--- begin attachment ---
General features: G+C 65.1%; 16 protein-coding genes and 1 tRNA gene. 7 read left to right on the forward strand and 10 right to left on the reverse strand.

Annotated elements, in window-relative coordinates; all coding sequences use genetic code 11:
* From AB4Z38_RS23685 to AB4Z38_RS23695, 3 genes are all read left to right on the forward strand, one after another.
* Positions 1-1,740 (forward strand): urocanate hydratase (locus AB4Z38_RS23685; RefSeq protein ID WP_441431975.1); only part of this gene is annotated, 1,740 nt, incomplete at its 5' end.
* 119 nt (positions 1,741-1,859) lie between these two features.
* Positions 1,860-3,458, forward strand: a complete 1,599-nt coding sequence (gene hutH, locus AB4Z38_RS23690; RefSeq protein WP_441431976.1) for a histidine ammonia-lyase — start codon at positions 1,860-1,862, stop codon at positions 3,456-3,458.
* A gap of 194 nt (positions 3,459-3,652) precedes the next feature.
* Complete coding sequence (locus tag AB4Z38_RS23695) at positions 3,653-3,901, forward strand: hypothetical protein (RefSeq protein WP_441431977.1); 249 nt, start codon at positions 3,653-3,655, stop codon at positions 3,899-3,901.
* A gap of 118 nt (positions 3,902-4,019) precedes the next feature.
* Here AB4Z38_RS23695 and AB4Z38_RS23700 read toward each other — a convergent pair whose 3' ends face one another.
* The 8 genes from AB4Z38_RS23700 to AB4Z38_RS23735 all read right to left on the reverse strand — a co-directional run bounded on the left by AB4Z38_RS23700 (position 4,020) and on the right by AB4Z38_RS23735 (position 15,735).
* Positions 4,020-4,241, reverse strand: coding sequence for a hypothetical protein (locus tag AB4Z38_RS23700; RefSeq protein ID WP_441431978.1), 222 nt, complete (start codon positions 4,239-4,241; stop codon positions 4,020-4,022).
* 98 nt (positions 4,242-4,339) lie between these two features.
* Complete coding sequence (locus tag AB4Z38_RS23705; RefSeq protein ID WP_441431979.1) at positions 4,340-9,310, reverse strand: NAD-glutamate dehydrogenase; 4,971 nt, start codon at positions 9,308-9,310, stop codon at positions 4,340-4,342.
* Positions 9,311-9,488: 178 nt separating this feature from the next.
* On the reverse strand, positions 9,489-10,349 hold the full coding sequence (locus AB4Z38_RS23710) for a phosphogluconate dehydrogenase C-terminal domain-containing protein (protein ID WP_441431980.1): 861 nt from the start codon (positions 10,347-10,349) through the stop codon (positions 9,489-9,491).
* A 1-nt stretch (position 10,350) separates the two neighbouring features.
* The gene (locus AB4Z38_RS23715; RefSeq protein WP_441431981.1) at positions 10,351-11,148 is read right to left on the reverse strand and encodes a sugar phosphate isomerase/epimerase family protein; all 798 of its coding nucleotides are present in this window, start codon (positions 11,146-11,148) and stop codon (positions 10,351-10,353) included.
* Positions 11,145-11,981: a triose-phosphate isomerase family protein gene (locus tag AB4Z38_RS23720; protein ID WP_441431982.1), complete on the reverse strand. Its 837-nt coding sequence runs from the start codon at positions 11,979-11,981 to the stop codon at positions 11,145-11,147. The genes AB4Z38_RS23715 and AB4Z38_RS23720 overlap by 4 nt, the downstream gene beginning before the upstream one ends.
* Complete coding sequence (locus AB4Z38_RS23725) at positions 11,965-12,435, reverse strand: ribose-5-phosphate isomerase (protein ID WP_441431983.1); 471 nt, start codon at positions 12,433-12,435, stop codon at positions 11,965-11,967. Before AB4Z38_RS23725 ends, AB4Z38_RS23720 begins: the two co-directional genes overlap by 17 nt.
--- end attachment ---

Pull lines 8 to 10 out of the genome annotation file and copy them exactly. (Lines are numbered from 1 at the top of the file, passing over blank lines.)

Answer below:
* Complete coding sequence (locus tag AB4Z38_RS23695) at positions 3,653-3,901, forward strand: hypothetical protein (RefSeq protein WP_441431977.1); 249 nt, start codon at positions 3,653-3,655, stop codon at positions 3,899-3,901.
* A gap of 118 nt (positions 3,902-4,019) precedes the next feature.
* Here AB4Z38_RS23695 and AB4Z38_RS23700 read toward each other — a convergent pair whose 3' ends face one another.